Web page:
I’ve taken courses on wine. I still have a bucket-list item to become a sommelier and a Pinterest board devoted to images of wine like an altar. I play games when tasting to see how accurately I can detect the subtle notes and flavors. I’m uncannily good at it. That’s probably because my sense of smell is so strong that I could have a side job in Search & Rescue. Is that berries or stone fruits? Fresh or baked? Is that vanilla I detect? Knowledge of wine is cool and sophisticated. Oh so hoity-toity and fun.

My enjoyment of wine grew to an oenophile level, relishing the varieties and complexities of it.

Of course, wine is not so complex when you’re on your fourth glass.

So, I think I’ve sufficiently laid the groundwork to convince you that I’ve had a long and passionate and loyal affair with wine. Eventually, though, my relationship with it became love/hate. I loved every drop. I hated that I had no true control over it.

Aside from my pregnancies, I could count on one hand the number of times I abstained for more than three weeks at a time. I had so much resistance to any thought of giving it up, even for a while.

Given these conflicted feelings, why did I keep drinking?

I continued because the allure was stronger than the repercussions. It’s only by some divine vein of inner-strength, stubbornness, or some genetic ability to be a bottomless sponge, that I never became the flask-toting, curb-sleeping, toe-up all day drinker that I should have become.

I lived as the kind of alcohol abuser who drank at night (Night pretty much started not a second past 5pm) to “take the edge off” or unwind, celebrate, have fun, be happy, be sad, be sexy, or be numb.

Numb. Comfortably numb.

Alcohol blotted out my uncomfortable feelings of inadequacy, unworthiness, boredom, and awkwardness while clinging to a notion of reward. Pain grows in the marvelous fertilizer that is self-doubt and alcohol relieved my pain. Temporarily.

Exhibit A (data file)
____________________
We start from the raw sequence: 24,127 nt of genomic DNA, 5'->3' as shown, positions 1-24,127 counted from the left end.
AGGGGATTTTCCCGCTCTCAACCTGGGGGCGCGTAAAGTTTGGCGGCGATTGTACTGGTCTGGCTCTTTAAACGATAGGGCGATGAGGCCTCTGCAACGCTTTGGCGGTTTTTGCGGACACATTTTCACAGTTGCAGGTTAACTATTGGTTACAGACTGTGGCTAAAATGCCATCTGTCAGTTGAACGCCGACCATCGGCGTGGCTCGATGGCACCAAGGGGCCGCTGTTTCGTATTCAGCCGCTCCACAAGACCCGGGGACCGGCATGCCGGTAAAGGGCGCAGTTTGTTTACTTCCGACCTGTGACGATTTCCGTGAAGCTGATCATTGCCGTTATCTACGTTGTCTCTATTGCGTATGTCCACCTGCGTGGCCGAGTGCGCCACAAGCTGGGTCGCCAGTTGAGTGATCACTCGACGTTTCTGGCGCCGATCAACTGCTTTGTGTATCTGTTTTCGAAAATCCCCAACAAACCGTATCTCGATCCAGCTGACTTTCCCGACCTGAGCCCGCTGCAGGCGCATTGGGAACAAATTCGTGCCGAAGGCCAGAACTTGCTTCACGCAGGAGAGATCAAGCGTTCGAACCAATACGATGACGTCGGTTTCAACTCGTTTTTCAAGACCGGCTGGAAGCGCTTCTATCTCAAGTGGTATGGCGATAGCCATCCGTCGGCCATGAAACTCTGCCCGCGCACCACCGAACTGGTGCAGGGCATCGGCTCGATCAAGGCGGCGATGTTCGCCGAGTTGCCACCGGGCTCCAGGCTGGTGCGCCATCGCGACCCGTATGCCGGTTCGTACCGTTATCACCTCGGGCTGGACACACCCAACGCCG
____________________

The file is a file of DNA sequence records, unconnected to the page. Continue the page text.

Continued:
With time, I began to secretly wonder if my drinking was out of hand? (Note: if you’re wondering, it probably is.) I bought self-help books on ‘how to know if you’re an alcoholic’, ‘how to have a healthier relationship with alcohol’, and memoirs from people who’d slain the dragon and proclaimed the joys and the freedom of an alcohol-free life. I’d be lying if I said that I didn’t feel a bit of hope in their promises.

I’m not a girl who likes chains, even ones of her own making.

I secretly read and re-read books on how to abstain. I anonymously signed up on support sites. Why ‘secretly’? Because I didn’t want to announce my worries to friends or family, most of whom I presumed would be an unsupportive band of drinkers who would judge or downplay my concerns because maybe they didn’t want to face their own.

I didn’t want to be the friend who wasn’t “fun.” I didn’t want people to gossip about how I quit because I had a “problem.” I didn’t want judgey side-eyes if I did drink. I didn’t want people to turn into the wine-police. I didn’t want to deal with the scary change.

I didn’t want life to be less fun. But how much fun was I having, really?

More truthfully, I really didn’t want to be held accountable to changing if I let anyone know that I suspected I was struggling to control it.

So why did I recently force myself to stop drinking for 90 days?

For one thing, to prove I could. I was sick of breaking promises to myself. I was sick of the struggle. I was on a mission to be, as my wise friend, Caren, says, “…bigger than the voices in my head.”

I’d known for a while that I was in a tug-o-war with a powerful drug. It was time to drop the rope.

Ultimately, I think the worst pain is the separation from our highest selves. Isolation and disconnection are painful but they’re most painful when the separation is from our most authentic, most conscious, best self.